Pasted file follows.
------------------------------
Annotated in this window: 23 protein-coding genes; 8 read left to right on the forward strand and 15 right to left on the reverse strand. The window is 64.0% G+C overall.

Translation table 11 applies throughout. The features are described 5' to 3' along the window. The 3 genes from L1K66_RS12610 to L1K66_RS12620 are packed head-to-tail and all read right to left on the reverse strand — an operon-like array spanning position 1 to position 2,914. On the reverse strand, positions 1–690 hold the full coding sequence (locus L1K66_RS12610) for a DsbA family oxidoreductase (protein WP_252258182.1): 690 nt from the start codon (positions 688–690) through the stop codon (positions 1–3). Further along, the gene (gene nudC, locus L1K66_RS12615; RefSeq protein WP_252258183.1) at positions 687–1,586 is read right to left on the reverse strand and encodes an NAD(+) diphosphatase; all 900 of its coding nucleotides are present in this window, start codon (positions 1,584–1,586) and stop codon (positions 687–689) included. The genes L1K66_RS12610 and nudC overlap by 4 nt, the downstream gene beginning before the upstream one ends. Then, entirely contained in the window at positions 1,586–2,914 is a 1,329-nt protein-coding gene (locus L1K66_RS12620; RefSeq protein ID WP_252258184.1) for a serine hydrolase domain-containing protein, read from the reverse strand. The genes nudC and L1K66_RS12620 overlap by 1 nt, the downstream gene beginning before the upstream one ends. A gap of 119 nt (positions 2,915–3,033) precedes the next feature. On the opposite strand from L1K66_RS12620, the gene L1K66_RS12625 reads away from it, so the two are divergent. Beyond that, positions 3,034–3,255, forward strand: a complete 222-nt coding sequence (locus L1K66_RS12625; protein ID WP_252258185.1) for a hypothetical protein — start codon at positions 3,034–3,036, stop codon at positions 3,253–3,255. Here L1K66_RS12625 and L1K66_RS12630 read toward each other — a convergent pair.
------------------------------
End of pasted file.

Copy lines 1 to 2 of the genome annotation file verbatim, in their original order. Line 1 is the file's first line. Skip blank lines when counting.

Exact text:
Annotated in this window: 23 protein-coding genes; 8 read left to right on the forward strand and 15 right to left on the reverse strand. The window is 64.0% G+C overall.

Translation table 11 applies throughout. The features are described 5' to 3' along the window. The 3 genes from L1K66_RS12610 to L1K66_RS12620 are packed head-to-tail and all read right to left on the reverse strand — an operon-like array spanning position 1 to position 2,914. On the reverse strand, positions 1–690 hold the full coding sequence (locus L1K66_RS12610) for a DsbA family oxidoreductase (protein WP_252258182.1): 690 nt from the start codon (positions 688–690) through the stop codon (positions 1–3). Further along, the gene (gene nudC, locus L1K66_RS12615; RefSeq protein WP_252258183.1) at positions 687–1,586 is read right to left on the reverse strand and encodes an NAD(+) diphosphatase; all 900 of its coding nucleotides are present in this window, start codon (positions 1,584–1,586) and stop codon (positions 687–689) included. The genes L1K66_RS12610 and nudC overlap by 4 nt, the downstream gene beginning before the upstream one ends. Then, entirely contained in the window at positions 1,586–2,914 is a 1,329-nt protein-coding gene (locus L1K66_RS12620; RefSeq protein ID WP_252258184.1) for a serine hydrolase domain-containing protein, read from the reverse strand. The genes nudC and L1K66_RS12620 overlap by 1 nt, the downstream gene beginning before the upstream one ends. A gap of 119 nt (positions 2,915–3,033) precedes the next feature. On the opposite strand from L1K66_RS12620, the gene L1K66_RS12625 reads away from it, so the two are divergent. Beyond that, positions 3,034–3,255, forward strand: a complete 222-nt coding sequence (locus L1K66_RS12625; protein ID WP_252258185.1) for a hypothetical protein — start codon at positions 3,034–3,036, stop codon at positions 3,253–3,255. Here L1K66_RS12625 and L1K66_RS12630 read toward each other — a convergent pair.